People never expect sequels to be good.
People especially don't expect the seventh film in a franchise to be good. Technically, Creed isn't just the seventh movie in the Rocky franchise, it's the start of a spin-off franchise to the Rocky franchise. Among many of my fellow cinephiles, hopes were not high for Creed- even with director/writer Ryan Coogler and star Michael B. Jordan handling the movie after they teamed up for the great Fruitvale Station.
I am happy to report that most of the doubters' fears were misplaced. Even if a few familiar narrative beats hinder character relationships, Creed is a well-directed triumph and a worthy follow up to Rocky.
Ryan Coogler's directorial touches are evident right from the first minute. Fruitvale Station was only his first feature film, but with it he immediately established that he's a director who cares about character and theme. That movie was as much an in-depth character study of the real life Oscar Grant (one of the first innocent victims in a long line of recorded cop-on-black violence) as it was a criticism of the culture surrounding his death.
Coogler's direction and screenplay- co-written with his friend Aaron Covington- continue this artistic flourish. It begins with a young Adonis Creed fighting another boy at a juvenile detention center; an angry fire in his eyes at far too young an age. He's paid a visit by the famous Apollo Creed's widowed wife, who is looking to take him in.
From this first conversation with Adonis, Coogler establishes the two pillars of Creed: Adonis' identity as a fighter at heart, and the theme of overcoming. The movie's genius lies in its stable reliance on these two pillars.
It is technically a Rocky movie after all. Like the original Rocky (admittedly the only other movie in the franchise I've seen, so longtime franchise fans are free to take my words with some degree of earned skepticism), Creed elevates fighting against an opponent from a part of the story to the story, injecting every facet of its narrative with some element of fighting past an obstacle: from familial problems to relationships to self-identity to bouts in the ring.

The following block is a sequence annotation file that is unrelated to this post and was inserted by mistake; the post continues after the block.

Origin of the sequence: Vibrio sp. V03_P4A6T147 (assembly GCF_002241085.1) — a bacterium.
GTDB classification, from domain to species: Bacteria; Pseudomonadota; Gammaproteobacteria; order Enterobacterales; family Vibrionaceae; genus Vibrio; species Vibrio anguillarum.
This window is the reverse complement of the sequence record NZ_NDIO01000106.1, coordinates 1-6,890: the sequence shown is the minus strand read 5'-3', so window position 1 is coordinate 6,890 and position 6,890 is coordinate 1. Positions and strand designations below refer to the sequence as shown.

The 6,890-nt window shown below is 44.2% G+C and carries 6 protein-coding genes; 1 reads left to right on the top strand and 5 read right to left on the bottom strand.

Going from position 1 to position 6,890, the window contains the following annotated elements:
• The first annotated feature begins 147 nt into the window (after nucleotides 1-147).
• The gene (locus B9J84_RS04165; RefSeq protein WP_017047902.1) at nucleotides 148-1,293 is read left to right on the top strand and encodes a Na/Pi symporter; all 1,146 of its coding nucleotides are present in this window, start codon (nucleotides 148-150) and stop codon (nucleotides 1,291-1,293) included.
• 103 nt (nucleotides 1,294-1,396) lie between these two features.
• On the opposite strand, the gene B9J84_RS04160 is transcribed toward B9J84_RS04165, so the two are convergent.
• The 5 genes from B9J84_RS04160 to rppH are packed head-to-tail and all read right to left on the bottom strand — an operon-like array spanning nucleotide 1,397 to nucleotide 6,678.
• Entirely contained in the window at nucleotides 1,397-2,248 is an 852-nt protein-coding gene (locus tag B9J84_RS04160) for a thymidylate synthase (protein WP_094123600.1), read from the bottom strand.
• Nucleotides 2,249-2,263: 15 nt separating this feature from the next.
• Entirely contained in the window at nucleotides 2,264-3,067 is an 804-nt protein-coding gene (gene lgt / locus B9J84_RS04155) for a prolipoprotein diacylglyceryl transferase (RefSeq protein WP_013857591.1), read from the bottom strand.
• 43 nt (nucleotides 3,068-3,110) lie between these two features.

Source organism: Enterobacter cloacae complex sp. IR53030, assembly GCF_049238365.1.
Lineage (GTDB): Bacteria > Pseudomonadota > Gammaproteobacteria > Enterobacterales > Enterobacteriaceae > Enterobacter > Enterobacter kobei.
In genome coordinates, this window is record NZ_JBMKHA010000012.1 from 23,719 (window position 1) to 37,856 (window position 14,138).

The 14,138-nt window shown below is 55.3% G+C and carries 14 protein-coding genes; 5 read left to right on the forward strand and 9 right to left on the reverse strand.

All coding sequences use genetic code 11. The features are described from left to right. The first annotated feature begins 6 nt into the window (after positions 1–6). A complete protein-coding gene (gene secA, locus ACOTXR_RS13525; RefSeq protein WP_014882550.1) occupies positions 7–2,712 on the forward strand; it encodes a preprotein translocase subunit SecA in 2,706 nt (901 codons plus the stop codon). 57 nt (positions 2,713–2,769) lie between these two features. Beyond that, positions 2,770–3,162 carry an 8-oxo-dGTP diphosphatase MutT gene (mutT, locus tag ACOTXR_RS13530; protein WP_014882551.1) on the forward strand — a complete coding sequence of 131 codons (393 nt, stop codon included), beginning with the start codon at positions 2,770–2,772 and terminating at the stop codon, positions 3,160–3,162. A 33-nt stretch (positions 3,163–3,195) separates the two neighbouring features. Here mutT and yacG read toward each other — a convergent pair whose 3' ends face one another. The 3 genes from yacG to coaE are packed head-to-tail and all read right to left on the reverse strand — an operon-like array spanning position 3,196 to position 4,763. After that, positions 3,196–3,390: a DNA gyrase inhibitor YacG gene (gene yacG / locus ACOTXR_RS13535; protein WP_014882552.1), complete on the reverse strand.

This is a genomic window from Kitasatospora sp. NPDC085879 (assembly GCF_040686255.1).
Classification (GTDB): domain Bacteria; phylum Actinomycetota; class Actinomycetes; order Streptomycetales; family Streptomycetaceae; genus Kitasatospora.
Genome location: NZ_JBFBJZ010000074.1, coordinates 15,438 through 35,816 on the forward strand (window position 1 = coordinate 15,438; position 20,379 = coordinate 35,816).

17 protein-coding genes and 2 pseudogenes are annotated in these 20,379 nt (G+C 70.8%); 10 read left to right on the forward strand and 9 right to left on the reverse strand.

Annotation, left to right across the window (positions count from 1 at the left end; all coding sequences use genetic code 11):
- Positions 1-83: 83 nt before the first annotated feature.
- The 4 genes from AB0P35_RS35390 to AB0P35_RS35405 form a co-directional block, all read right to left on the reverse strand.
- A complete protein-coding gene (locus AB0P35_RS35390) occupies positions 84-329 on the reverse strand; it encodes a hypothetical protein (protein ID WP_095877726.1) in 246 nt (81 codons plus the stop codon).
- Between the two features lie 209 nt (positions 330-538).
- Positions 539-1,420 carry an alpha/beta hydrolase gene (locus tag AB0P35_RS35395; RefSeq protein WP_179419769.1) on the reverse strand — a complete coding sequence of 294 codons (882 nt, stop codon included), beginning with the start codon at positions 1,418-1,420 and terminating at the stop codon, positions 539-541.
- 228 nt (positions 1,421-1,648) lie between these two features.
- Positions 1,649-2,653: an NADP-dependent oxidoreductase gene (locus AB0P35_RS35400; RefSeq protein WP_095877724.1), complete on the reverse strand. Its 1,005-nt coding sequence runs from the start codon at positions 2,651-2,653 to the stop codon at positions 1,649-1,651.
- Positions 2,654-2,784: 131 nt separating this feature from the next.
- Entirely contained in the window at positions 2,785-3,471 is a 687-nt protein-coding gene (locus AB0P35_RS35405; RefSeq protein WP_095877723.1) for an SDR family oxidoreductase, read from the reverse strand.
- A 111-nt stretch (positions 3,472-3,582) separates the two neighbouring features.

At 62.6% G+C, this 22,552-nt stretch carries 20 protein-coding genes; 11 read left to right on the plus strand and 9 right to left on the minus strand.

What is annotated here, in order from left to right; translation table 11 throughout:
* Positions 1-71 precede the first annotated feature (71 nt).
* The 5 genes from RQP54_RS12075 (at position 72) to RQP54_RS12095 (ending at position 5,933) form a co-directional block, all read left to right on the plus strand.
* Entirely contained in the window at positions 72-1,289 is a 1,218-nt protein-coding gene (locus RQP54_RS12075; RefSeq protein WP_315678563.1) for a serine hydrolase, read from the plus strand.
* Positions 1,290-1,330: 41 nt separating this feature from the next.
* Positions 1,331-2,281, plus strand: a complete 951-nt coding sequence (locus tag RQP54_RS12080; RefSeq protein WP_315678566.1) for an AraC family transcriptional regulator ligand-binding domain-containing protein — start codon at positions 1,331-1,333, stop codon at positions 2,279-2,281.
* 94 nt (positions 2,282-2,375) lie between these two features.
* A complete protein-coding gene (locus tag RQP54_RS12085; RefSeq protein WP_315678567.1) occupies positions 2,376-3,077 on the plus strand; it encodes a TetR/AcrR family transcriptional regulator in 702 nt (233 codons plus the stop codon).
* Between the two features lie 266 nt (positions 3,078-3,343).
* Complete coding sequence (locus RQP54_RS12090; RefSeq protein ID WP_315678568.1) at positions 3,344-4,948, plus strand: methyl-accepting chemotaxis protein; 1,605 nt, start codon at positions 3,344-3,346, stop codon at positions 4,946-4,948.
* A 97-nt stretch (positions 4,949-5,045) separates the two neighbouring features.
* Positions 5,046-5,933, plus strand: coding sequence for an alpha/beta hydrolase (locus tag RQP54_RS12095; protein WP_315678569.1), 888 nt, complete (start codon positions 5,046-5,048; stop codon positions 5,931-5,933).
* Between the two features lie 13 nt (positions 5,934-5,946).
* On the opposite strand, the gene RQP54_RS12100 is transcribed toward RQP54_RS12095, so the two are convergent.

After Fruitvale Station, Michael B. Jordan dabbled in the realms of mediocre comedy (That Awkward Moment) and cinematic disaster (Fant4stic), but he's back in great form for Creed. His is a serious performance. He exudes the passion and frustration of both a professional fighter and a scorned son consistently and with a cogent maturity. In the ring, Jordan is imposing yet vulnerable; with loved ones he is guarded yet sensitive. His portrayal of a conflicted Creed makes a good case for a successful acting career.
The real surprise here, though, is Sylvester Stallone's terrific return as Rocky Balboa. Over the years, Stallone has played caricatures of himself time and time again in numerous action movies- it has become easy to forget that he can be a talented actor. It was somewhat of a shock to see him pour his heart and soul into a role for the first time in a while.
Perhaps it's because the Rocky franchise was his brainchild and it quite literally brought him from rags to riches. Whatever the reason, Stallone is an absolute joy as Rocky Balboa once again. The movie gives him plenty to do: from training Adonis to struggling through his own personal fight, Stallone excels as the grizzled fighter. Good to have Balboa back.
While speaking of all things Rocky, there are a lot of callbacks to the original franchise, but they're handled gracefully. Creed never feels too nostalgic about its father franchise- it's a new beast- but there's plenty for old fans to dissect.
The direction frequently feels triumphant. Tracking shots during training are inspiring, the classic Rocky theme is perfectly placed, and one key fight is miraculously done in one long take. The long shot is done so naturally that I didn't even notice it was one at first.
I can't say the same for the screenplay. Creed's central relationships feel forced and contrived for the sake of typical narrative beats. Rocky Balboa trains Adonis Creed because the plot says so, but their dialogue exchanges only occasionally feel raw or convincing. Adonis' love interest never feels like a fully written human being: she exists to inspire him from the sidelines, and their relationship never rings true either.
Coogler's focus on theme thrives in Creed's spectacle, but his focus on character interaction suffers in it. When handling self-identity, Coogler's characters have a lot of meat to wrestle through. When they interact with each other, it's just to advance the story.
In the end, the spectacle is memorable and artful enough to result in a victorious movie. This is the first movie in the franchise that Stallone didn't write, but I can't imagine him not being proud of it. Creed has earned the right for this new franchise to box on.